He ran the Black Sun Press and the biography I read on him was called Black Sun. He was a pagan and a sun worshipper. And a heathen and a drunk. He was a poet, a total slut and he lived really hard and really fast. He was the nephew of JP Morgan, who ran a little bank called Chase. He came from all this fortune and opportunity, but something in him said ‘Fuck this’ and he enlisted in the French ambulance corps and drove an ambulance to the front lines during World War One where he was shelled. They think he was already a reckless soul, but after he was shelled and witnessed all that death he just became lawless and really intriguing.
Do you see something of yourself in him, if maybe not to the same extent?
I do, very much. In almost kind of a chilling way. There are some things about him that are rather unsavoury that I’m glad we have a difference in, but I think as far as the way I lived the first part of my life, I didn’t think I would be alive today. And I wasn’t morose, I was just drinking like a fish and partying like an asshole and making a spectacle of myself. They say alcohol and drugs can broaden your mind when you’re creating art and for me you’re inhibited, so you can get to an even more sharp focussed zone – the one you’re shooting for with booze or drugs – but you can actually get there without it and actually apply it.
So you don’t imbibe when you’re painting?
Well, there was a time when I first started painting and showing that I loved to drink red wine and smoke joints the whole time I was painting. And I would finish a painting, and sometimes I’d just drunkenly do something really stupid and destroy it. But I was doing that all around – I was messing up shows, I was making a spectacle of myself and it was not cute anymore. It became shameful. So I no longer drink at all, really, especially when I’m not painting. It used to be such a ritual to have that wine.
Speaking of rituals, there’s a pentagram on the floor where you paint. Tell me about that.
I consider myself a pagan, and in April there’s a Pagan ritual from the days of lore, a holiday called Walpurgisnacht and basically you make a ritual of it to your own liking. That’s the beauty of being pagan – people don’t know what that term really means – but Walpurgisnacht is a really big day. It honours the women and the feminine powers within your life and giving thanks to that. So those are the initials of my grandmother, my sisters and my mom, and my dear friend Asia [Argento]. And I lit a candle at the five points of that pentangle and just meditated as the candles burned, giving thanks to the women in my life. So it was ritualistic – but I also just like it there.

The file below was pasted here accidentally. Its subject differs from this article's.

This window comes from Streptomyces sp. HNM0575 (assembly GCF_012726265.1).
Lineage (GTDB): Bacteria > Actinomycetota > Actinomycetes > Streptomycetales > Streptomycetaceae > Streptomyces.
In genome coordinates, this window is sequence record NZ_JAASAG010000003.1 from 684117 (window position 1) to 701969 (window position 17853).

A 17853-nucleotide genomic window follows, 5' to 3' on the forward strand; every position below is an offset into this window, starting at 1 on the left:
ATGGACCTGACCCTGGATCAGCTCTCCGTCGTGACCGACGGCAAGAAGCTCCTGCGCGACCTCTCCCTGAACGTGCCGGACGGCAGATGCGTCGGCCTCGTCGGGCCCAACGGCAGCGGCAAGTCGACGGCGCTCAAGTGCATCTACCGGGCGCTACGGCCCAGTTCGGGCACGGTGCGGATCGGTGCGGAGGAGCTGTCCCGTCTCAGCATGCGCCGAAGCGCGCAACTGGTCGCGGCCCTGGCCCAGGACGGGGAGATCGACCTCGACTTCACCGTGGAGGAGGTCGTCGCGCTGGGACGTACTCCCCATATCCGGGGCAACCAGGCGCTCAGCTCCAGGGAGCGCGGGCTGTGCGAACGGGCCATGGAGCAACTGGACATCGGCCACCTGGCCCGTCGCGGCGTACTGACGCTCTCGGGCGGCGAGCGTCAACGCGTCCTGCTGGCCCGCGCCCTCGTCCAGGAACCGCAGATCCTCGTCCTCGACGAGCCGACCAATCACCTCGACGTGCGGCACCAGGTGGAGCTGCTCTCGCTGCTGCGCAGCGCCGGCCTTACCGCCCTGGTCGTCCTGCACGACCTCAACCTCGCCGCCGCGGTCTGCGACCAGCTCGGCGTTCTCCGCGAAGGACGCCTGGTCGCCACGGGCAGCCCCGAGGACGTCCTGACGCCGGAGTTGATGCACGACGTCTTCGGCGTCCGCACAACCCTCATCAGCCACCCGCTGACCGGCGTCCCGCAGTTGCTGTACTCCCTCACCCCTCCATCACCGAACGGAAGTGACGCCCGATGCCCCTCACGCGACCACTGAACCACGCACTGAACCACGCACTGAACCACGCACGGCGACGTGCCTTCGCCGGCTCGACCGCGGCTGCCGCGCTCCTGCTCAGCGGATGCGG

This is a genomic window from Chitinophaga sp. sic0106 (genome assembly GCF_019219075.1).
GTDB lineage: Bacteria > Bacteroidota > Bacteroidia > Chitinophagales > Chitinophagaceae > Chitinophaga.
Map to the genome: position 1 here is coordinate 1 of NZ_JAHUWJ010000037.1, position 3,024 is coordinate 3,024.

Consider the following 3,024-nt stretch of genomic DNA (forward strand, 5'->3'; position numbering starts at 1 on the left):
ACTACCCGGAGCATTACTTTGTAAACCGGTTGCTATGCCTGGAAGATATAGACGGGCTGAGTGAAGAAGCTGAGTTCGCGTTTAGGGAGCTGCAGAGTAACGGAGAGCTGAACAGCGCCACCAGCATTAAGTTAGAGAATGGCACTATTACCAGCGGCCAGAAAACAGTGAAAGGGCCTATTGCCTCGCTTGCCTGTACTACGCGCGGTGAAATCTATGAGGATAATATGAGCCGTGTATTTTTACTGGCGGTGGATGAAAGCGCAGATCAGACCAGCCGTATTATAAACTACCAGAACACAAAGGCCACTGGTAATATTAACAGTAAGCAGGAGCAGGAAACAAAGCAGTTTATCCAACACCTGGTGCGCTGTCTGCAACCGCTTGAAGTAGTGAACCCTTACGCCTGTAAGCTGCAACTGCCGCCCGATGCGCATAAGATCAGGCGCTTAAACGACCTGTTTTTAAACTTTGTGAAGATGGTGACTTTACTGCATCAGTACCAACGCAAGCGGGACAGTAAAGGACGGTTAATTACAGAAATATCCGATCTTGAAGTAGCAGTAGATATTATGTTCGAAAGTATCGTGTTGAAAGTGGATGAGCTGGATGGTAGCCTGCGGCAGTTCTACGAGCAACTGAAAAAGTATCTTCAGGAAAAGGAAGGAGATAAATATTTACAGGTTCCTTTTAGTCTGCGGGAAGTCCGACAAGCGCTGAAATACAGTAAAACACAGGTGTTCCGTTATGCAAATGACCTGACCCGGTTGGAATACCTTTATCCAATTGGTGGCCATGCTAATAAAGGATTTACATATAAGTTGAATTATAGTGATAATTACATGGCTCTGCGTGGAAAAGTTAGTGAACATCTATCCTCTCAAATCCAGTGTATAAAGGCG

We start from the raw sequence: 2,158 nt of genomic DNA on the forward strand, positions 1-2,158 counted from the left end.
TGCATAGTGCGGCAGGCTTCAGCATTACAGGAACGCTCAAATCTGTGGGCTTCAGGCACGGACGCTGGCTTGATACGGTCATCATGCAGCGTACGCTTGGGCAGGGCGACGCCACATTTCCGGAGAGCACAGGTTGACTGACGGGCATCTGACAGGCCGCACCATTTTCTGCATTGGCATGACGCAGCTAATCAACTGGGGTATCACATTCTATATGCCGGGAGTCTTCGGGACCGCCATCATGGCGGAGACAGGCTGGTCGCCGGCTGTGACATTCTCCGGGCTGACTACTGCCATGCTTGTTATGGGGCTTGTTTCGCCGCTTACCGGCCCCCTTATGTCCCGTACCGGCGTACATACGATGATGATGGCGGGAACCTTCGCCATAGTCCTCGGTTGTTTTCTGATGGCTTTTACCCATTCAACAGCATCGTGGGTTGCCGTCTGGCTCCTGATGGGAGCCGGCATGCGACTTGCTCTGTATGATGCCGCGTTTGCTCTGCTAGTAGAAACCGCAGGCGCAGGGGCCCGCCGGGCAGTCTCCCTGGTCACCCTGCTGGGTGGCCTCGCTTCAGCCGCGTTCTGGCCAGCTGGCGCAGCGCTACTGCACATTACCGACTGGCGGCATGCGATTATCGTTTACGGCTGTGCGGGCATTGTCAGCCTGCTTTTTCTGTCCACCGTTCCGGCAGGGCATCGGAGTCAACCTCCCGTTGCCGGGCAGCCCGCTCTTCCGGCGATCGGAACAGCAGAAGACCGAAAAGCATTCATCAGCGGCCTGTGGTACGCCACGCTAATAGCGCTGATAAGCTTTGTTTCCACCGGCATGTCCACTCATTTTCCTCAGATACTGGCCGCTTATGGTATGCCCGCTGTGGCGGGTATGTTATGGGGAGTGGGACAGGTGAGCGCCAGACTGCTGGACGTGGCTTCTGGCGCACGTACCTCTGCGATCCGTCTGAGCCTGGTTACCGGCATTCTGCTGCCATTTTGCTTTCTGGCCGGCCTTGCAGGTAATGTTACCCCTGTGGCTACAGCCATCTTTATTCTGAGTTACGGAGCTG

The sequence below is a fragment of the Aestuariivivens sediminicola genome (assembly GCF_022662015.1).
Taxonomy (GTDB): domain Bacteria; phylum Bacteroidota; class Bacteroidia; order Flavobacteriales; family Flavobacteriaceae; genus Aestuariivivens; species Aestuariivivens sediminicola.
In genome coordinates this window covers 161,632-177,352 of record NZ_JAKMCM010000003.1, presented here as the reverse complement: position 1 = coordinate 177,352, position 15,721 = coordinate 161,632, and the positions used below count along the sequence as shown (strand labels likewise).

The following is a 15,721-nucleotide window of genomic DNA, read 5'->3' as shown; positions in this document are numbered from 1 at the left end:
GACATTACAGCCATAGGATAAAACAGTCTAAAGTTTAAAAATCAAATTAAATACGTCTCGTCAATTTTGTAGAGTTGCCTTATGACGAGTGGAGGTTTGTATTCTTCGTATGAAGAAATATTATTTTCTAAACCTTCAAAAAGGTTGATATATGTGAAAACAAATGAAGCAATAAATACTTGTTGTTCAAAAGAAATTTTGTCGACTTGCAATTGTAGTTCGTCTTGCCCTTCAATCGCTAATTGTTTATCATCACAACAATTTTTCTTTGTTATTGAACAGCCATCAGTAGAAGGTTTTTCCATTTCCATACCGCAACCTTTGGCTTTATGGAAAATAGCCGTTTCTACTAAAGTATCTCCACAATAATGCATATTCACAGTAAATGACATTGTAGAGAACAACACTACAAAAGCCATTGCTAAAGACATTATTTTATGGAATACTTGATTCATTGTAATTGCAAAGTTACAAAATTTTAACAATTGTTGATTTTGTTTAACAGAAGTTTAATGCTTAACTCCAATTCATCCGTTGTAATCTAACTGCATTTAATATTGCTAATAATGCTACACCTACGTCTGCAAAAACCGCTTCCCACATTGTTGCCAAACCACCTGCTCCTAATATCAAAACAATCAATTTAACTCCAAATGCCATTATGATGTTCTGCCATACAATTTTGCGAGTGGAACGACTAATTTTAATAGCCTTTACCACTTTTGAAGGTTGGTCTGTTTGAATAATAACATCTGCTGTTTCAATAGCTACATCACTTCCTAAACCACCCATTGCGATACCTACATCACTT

Asia was so instrumental in helping expose the whole Harvey Weinstein scandal, and the triptych of her seems to be the focus of this show. Do you see that as a political statement to the powers that be about how they’re abusing their position?
Asia has become one of my nearest and dearest friends and is such a powerful young woman and such a kid at heart that what’s happening to her – the Italian media apparently viciously misogynistic and are tearing her limb from limb in the press, so she’s fighting through that. Luckily, she has a lot of people, myself included, that are here for her and that love her, that support her – and our gang is stronger than your gang and luckily, someone as rich and powerful as Harvey Weinstein is exiled. That guy’s a piece of shit.
Just as the allegations came out, he got on his private jet and headed over to Germany or wherever the fuck he was going. Which was a smart move, because I would have found out where he lived and who knows what. But Asia was one of the first to come out and I really admire her strength. I painted that triptych of her just a couple of weeks – maybe a month – before all of that came out. It already meant something dear to me and now it even holds more power for more people, I think.
You wrote on an Instagram post that that you were listening to Wagner while you were making the Harry Crosby painting. Do you always listen to music? And is it always classical?
It depends. A lot of the time I’ll listen to a Nick Cave lecture that he did at a university that I love to listen to about theory and art and life from years ago. Or maybe there’s an audiobook that I don’t want to sit down and read. I love music, but I’ve been touring for so long that I’m giving my ears a little bit of a break. But when I do want music, especially when painting, I love classical because it’s similar in feel to painting – there’s these crescendos and beautiful parts and you need those some sort of things in a painting. And it’s relaxing. Wagner can be really wild, but it’s really beautiful. I posted that Pantera’s next, and I had every intention of putting on Pantera, but I stuck with Wagner until I finished the painting.
Where do you see your art going?
The beauty of it is it’s already gotten more attention than I ever expected. Which I’m very grateful for. When I’m sitting in front of a canvas and I’m in the process, sometimes I catch myself and sometimes I’ll Instagram the floor or whatever, and capture this moment of pure joy that is rare for me, and for a lot of people in general. To be able to feel that, to feel that you’re exactly where you’re supposed to be, doing exactly what you’re supposed to be doing. I’ve been doing gallery shows for a long time, largely because of my friend Heather Gabel who lives up in the Bay Area. We used to live together and she had a show and she invited me to be a partner in it and we would do pieces together and she got me into a lot of really galleries. And that’s a real honour and I can’t fucking believe it. It brings me a great deal of joy and I just want to get better and evolve and always – just like putting out songs – put out good paintings.
Words: Mischa Pearlman
Watch Alabama Luella Barker giving her dad Travis a tattoo-free makeover.
At the turn of the millennium, Metallica took on file-sharing giant Napster and won. On the 21st anniversary of that landmark case in the music industry in the digital age, we retrospectively consider the arguments made, and how they’ve shaped our scene since…